Step 7: Once the 300-volt level shock was given, after this, the learner refused to answer further questions. The experimenter instructed the teacher to consider the silence as another wrong answer and continue giving the shock. But with an ongoing plea from the learner, the teacher was hesitant to continue with the shocks.

In this situation, Stanley Milgram has given 4 prods to the experimenter to read out to the teacher, which made the Stanley Milgram experiment results even more interesting. If the teacher does not follow the instructions after 1st prod the experimenter reads the next one.

The four prods were as follows:

  • Prod 1 – Please continue
  • Prod 2 – The experiment requires you to continue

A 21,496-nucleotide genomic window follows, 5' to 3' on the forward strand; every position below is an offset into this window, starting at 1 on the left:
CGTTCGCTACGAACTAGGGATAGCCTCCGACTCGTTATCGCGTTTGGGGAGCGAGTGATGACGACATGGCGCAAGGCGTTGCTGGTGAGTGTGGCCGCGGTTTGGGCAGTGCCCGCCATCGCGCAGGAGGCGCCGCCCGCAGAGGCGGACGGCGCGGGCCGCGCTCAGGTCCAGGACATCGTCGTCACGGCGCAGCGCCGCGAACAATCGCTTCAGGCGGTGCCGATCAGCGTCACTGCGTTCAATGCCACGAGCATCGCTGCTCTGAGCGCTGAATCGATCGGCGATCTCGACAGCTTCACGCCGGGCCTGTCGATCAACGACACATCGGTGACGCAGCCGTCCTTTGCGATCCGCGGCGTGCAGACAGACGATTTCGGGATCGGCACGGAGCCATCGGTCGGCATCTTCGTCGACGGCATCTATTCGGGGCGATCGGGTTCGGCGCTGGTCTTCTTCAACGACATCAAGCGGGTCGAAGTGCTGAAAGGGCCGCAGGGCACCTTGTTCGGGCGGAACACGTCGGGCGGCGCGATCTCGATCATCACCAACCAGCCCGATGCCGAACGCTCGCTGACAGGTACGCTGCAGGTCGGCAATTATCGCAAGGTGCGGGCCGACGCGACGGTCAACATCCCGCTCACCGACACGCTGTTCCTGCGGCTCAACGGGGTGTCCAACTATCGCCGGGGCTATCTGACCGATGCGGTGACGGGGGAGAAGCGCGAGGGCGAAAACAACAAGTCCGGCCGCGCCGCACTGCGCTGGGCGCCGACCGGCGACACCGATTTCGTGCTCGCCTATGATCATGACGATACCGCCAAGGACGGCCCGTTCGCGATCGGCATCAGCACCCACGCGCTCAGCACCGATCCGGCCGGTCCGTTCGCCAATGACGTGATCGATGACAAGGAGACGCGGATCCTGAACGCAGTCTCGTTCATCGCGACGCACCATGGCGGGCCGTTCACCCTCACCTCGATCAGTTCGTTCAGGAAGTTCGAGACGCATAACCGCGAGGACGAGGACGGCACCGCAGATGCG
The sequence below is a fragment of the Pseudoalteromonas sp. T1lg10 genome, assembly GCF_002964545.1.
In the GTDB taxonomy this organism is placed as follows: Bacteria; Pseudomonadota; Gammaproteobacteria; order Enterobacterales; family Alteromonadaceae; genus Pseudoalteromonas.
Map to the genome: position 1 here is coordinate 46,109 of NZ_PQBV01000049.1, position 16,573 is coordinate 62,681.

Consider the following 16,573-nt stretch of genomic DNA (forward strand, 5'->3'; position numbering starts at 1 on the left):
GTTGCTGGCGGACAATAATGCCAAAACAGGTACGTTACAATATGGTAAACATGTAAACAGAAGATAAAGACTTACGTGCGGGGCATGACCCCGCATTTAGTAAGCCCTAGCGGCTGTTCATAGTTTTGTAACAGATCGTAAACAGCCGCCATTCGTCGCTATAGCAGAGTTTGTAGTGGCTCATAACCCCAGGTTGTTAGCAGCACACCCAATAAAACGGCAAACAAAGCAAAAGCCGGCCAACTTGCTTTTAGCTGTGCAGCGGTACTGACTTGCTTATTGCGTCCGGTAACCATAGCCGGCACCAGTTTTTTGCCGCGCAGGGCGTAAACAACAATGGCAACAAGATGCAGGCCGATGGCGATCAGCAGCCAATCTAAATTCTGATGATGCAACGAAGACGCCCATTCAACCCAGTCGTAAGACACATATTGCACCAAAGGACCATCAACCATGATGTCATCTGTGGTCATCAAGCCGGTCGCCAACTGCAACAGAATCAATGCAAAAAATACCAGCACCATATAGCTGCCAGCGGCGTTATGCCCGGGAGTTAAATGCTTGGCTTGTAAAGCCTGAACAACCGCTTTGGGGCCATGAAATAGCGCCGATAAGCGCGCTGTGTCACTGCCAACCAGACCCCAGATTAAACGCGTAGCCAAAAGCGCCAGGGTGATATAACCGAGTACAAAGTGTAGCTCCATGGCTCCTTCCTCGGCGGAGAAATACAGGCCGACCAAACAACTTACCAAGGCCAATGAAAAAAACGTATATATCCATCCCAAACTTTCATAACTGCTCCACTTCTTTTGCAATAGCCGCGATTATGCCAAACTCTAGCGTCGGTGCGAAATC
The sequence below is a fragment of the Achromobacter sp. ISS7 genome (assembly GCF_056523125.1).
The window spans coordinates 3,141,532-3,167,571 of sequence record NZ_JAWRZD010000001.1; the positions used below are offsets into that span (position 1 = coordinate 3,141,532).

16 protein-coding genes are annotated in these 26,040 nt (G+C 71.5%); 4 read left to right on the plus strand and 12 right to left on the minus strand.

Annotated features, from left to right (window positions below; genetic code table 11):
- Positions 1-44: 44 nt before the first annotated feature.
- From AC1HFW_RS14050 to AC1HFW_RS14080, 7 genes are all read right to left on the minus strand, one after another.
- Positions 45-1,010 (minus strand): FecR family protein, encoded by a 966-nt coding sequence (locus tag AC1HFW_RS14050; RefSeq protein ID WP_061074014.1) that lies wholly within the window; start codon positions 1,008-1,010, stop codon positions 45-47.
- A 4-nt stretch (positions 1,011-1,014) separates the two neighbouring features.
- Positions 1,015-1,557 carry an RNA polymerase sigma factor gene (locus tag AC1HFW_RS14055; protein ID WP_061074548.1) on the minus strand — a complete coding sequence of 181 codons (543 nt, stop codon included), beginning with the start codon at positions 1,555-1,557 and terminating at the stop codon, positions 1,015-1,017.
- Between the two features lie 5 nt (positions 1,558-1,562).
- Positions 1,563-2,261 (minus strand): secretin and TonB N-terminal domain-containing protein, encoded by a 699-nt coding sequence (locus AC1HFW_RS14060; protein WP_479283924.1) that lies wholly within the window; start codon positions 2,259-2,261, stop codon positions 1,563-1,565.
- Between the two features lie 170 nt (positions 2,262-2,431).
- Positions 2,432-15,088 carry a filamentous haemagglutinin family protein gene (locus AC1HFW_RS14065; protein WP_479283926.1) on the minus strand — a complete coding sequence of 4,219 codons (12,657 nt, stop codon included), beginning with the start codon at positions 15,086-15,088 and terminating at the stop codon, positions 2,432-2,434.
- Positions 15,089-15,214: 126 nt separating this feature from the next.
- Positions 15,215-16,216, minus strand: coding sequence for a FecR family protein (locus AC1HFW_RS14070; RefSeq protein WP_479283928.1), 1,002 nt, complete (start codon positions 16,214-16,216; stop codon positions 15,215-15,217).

• Prod 3 – It is absolutely essential that you continue
  • Prod 4 – You have no other choice but to continue

6. What were the Stanley Milgram Experiment Results?

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The results of this experiment were as follows:

  • About 65% of the participants (teachers) delivered shocks up to 450 volts as per the orders.
  • The rest of the participants (teachers) stopped obeying the orders after they reached 300 volts level.
  • It shows that about two-thirds of the participants obeyed the orders given to them by the experimenter.

7. How Stanley measured Obedience through the Experiment?

In the Milgram experiment, the level of obedience was measured by the level of shock the participants were willing to give according to the instructions of the experimenter. While all of them became furious, angry, and distraught at the experimenter, they continued to follow the orders. Must read the Significance of CBT Anger Management Therapy.